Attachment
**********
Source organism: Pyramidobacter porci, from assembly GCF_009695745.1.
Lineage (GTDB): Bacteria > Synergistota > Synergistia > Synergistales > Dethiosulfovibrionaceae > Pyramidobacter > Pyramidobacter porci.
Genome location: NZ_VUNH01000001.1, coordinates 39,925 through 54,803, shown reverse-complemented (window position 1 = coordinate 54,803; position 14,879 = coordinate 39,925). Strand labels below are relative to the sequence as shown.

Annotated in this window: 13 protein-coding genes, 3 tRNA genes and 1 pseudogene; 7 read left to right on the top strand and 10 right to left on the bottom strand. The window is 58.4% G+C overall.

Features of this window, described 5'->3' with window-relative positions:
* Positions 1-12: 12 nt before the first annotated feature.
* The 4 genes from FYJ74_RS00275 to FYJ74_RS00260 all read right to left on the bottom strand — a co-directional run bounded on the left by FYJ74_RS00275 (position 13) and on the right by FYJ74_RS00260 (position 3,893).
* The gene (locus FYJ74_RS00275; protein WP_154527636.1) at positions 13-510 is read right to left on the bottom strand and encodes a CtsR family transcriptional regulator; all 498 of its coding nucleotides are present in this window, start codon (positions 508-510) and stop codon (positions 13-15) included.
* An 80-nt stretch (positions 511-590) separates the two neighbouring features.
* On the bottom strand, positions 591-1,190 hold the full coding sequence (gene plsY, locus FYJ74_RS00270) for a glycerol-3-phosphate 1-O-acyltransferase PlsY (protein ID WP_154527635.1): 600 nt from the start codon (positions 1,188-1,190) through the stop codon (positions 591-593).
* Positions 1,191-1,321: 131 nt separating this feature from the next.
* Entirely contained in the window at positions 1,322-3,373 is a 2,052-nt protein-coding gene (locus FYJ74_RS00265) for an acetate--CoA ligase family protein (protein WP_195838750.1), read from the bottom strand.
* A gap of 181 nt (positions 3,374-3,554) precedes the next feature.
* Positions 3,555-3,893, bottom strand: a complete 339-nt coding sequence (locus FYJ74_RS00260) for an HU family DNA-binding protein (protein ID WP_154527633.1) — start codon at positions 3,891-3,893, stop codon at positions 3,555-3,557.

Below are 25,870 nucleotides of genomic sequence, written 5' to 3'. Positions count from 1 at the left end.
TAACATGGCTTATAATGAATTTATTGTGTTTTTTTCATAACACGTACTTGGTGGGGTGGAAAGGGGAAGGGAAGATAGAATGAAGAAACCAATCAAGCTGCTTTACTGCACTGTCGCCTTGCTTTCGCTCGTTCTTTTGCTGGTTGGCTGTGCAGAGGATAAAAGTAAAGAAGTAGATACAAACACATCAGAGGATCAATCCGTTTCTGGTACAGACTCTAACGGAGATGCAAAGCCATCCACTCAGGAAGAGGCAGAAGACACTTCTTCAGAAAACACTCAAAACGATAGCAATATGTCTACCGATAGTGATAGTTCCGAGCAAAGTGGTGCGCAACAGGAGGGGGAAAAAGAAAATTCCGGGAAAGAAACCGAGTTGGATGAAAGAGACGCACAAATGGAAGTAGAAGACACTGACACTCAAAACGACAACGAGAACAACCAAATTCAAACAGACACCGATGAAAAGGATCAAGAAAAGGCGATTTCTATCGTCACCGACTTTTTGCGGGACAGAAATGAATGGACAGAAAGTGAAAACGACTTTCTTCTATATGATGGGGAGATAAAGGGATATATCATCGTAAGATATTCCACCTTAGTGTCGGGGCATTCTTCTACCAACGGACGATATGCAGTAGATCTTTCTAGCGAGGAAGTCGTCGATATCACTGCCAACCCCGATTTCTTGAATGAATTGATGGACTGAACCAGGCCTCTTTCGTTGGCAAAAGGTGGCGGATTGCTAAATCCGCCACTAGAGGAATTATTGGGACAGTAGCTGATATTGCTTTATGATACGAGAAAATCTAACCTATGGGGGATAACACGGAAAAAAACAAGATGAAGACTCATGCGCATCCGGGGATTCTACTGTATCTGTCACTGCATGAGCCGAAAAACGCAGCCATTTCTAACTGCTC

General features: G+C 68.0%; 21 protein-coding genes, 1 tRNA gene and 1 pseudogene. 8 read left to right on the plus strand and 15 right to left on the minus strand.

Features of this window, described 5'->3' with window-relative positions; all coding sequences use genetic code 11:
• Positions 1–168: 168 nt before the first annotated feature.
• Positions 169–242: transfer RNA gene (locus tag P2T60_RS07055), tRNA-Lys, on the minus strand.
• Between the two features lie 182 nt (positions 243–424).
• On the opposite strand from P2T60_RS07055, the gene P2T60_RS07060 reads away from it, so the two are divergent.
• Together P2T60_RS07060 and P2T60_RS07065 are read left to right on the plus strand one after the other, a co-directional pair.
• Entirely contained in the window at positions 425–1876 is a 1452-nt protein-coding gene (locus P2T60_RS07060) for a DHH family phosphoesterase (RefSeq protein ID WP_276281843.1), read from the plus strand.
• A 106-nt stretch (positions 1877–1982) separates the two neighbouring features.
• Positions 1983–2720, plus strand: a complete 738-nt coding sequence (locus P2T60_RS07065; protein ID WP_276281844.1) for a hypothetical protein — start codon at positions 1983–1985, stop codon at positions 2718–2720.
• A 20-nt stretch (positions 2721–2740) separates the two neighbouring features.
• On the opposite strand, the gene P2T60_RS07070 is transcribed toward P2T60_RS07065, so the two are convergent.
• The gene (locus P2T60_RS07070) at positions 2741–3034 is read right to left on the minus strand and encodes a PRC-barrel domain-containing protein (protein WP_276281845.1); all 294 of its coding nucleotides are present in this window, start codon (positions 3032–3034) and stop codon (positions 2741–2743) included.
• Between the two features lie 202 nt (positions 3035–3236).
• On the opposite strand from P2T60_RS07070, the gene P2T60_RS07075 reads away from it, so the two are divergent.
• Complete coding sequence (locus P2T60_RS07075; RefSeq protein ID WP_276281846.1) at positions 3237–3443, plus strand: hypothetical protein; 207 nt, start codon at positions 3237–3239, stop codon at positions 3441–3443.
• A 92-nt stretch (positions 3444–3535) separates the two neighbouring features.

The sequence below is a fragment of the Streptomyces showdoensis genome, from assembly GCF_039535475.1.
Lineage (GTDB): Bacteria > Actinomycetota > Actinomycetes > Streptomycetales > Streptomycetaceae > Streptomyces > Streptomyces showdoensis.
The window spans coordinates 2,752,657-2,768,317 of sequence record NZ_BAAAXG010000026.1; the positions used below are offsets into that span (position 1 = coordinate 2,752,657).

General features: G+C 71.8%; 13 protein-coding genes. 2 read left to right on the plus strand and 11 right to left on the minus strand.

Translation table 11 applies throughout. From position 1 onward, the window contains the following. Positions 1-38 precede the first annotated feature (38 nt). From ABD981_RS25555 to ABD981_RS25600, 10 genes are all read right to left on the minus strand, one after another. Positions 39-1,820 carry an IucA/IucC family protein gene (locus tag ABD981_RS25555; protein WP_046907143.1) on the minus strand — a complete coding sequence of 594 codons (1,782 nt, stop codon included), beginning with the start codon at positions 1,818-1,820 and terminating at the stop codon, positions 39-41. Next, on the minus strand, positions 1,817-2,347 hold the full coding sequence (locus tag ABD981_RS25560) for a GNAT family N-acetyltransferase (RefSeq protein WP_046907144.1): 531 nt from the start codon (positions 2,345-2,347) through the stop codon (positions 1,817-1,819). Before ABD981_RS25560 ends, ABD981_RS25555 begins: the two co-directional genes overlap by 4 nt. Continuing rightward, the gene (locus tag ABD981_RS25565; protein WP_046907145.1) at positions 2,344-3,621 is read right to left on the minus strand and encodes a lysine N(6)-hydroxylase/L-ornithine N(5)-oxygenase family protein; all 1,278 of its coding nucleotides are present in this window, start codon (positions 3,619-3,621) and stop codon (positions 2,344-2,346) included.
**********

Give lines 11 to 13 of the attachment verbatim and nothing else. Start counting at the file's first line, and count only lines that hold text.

* Positions 1,191-1,321: 131 nt separating this feature from the next.
* Entirely contained in the window at positions 1,322-3,373 is a 2,052-nt protein-coding gene (locus FYJ74_RS00265) for an acetate--CoA ligase family protein (protein WP_195838750.1), read from the bottom strand.
* A gap of 181 nt (positions 3,374-3,554) precedes the next feature.